Research Round-up: Challenges in Decoding Resilience to Disease

jason_bobeThis week, we’re continuing a series of guest blogs from our Mozilla Fellows for Science, with Jason Bobe, you can read more about Jason here on the 2015 fellows’ page, and read on to learn about his thoughts on open science, and challenges in genomics research. Reach out to him on twitter @jasonbobe, or read his blog here.

What is so special about Doug? A resident of Washington state, he has a genetic mutation that typically causes a fatal, early onset form of Alzheimer’s disease.  This dreadful disease has killed more than a dozen of his family members over several generations, typically with symptoms appearing around 40 years old and death within 10 years [1]. Miraculously, Doug is now in his sixties and Alzheimers-free, despite carrying the genetic mutation that invariably affected his family members with the same DNA. Something exceptional is going on inside of Doug’s body that gives him a kind of immunity to Alzheimer’s. If we can understand this mechanism, we might be able to treat or prevent Alzheimer’s disease in other people too.

And we can use this general strategy for many diseases — not just Alzheimer’s.

Medical literature contains scattered reports of people like Doug who harbor serious risk factors that should lead to a catastrophic disease, but who never develop the disease. Historically, these cases have amounted to little more than intriguing footnotes because without the incredible advances over the past several decades in biomedical technologies and data analysis the task of “decoding” such individuals in order to discover the biological mechanisms underlying these rare cases of “resilience” was nearly impossible.

Decoding resilience to disease is a grand challenge whose time has finally come. Low-cost genome sequencing [2] coupled with new digital platforms [3,4,5] that facilitate large-scale health research means that engaging millions of people is now possible and so are opportunities to reveal rare traits like resilience to disease. With colleagues at Mount Sinai Health System’s Icahn Institute for Genomics and Multiscale Biology [6] and Sage BioNetworks [7], I’m helping to produce the Resilience Project, an initiative that aims to discover factors that protect people against disease through a systematic search for individuals that medical textbooks would indicate should have caused catastrophic illness but somehow these individuals are “resilient” – they have been protected by some yet-to-be-discovered genetic or environmental factors. Finding and studying these resilient individuals could generate insights that pave the way to new treatments or disease prevention strategies.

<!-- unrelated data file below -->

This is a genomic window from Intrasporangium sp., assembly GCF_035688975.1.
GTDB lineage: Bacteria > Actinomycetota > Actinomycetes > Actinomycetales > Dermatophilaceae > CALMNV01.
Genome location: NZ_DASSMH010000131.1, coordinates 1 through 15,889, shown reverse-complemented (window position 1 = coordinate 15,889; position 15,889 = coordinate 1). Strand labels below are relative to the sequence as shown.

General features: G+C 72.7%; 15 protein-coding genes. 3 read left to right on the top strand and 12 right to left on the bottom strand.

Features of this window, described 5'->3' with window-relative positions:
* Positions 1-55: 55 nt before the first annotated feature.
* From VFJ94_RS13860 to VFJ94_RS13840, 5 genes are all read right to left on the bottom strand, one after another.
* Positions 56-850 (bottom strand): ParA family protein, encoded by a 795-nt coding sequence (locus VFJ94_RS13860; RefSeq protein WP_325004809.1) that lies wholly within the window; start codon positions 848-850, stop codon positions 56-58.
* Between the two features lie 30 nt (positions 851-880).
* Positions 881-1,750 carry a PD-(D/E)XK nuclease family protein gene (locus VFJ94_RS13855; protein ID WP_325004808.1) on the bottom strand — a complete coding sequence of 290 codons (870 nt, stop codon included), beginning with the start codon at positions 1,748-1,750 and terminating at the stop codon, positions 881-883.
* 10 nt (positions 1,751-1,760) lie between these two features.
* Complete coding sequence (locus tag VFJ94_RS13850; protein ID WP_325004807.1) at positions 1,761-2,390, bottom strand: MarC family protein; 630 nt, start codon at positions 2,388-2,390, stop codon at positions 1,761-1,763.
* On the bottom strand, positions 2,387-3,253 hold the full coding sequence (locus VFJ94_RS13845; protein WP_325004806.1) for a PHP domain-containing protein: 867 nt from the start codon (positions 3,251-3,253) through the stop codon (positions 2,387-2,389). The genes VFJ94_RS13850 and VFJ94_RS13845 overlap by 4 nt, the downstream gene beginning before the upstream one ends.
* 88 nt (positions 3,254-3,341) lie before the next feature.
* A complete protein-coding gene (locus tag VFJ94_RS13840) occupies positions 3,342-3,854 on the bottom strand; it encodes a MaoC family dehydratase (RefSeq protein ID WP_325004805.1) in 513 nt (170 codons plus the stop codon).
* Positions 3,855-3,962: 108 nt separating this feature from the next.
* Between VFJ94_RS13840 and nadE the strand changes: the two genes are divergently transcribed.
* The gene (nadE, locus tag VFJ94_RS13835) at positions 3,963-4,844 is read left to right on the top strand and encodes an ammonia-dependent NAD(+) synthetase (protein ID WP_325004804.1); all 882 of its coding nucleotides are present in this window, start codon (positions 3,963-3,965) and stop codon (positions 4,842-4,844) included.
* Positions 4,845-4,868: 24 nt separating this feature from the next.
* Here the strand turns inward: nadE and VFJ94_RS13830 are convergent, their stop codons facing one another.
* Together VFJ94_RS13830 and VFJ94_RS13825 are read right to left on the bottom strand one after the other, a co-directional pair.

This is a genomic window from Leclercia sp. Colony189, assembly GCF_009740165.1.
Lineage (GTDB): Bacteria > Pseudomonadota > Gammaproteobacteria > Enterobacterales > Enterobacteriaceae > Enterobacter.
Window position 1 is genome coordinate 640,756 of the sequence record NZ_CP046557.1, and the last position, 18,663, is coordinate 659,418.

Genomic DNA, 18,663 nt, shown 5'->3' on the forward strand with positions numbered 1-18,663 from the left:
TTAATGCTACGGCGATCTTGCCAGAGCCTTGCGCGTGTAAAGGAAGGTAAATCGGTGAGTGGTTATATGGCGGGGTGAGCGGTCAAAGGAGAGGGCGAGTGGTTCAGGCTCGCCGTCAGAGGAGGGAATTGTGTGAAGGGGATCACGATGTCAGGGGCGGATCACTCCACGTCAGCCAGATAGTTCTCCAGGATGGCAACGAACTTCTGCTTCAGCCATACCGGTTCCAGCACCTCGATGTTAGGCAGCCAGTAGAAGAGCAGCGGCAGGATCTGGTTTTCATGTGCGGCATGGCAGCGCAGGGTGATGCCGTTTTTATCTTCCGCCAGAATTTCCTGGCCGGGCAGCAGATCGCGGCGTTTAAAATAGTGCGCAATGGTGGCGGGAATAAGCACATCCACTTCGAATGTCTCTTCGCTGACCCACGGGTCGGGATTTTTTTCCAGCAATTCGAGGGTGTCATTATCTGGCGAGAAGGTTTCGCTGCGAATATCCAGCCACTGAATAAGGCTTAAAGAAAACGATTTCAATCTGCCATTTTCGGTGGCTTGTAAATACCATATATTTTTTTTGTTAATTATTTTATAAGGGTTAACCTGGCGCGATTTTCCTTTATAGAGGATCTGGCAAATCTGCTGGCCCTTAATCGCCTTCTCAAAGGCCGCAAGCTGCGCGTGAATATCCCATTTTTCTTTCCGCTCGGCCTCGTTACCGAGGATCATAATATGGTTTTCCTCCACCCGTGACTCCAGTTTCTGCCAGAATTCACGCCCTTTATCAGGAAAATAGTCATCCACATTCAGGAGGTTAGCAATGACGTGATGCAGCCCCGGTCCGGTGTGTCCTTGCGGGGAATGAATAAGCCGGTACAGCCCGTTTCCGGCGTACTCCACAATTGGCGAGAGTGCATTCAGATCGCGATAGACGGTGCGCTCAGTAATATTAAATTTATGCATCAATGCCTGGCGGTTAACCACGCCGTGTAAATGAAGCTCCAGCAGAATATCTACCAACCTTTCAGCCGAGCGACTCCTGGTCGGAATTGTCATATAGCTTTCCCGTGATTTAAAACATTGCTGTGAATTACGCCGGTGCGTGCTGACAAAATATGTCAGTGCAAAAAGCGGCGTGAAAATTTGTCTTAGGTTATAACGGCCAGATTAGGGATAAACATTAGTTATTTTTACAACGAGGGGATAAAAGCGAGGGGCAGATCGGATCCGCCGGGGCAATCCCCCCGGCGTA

As with most thrilling new opportunities, we can anticipate a few major challenges ahead.

Participation Paradox

Discovering why some people are able to escape disease with the goal of preventing or curing disease in others is a compelling idea that many people are likely to rally around. It’s easy to imagine most of these same supporters might also take it one step further by volunteering to have their own DNA analyzed.

The truth is that the vast majority of people have never actively participated in an organized health research study. It’s a bit of a paradox, honestly, because people care about health [8] yet they rarely actively contribute to the very research that informs how we understand human biology and manage states of disease and well-being. Furthermore, medical doctors and nurses [9], and to an admittedly lesser extent scientists [10], consistently rank near the top in terms of most trustworthy professionals. So, while good will and trust are both necessary elements, they are insufficient to catalyze broad participation in biomedical research.

The Resilience Project has an opportunity to try to tap into something new and engage large numbers of people in what is likely to be their very first biomedical research study experience ever. The pressure is on to do a really great job because transformational changes in human health are far more likely to be realized when participation in biomedical research becomes part of everyday culture. We’ll never achieve these results unless we can refashion the biomedical research enterprise to be more in tune with the goals and values of prospective volunteers and more capable of making engagement in research something people actually want to do.


[1] Gina Kolata. New York Times. Dec 28, 2014.


[3] ResearchKit (Apple)

[4] ResearchStack (Android)

[5] And others, like Proof Pilot or Open Humans or




[9] Gallup survey showing Medical Doctors and Nurses, among most trusted

[10] Scientists do not fare as well as medical professionals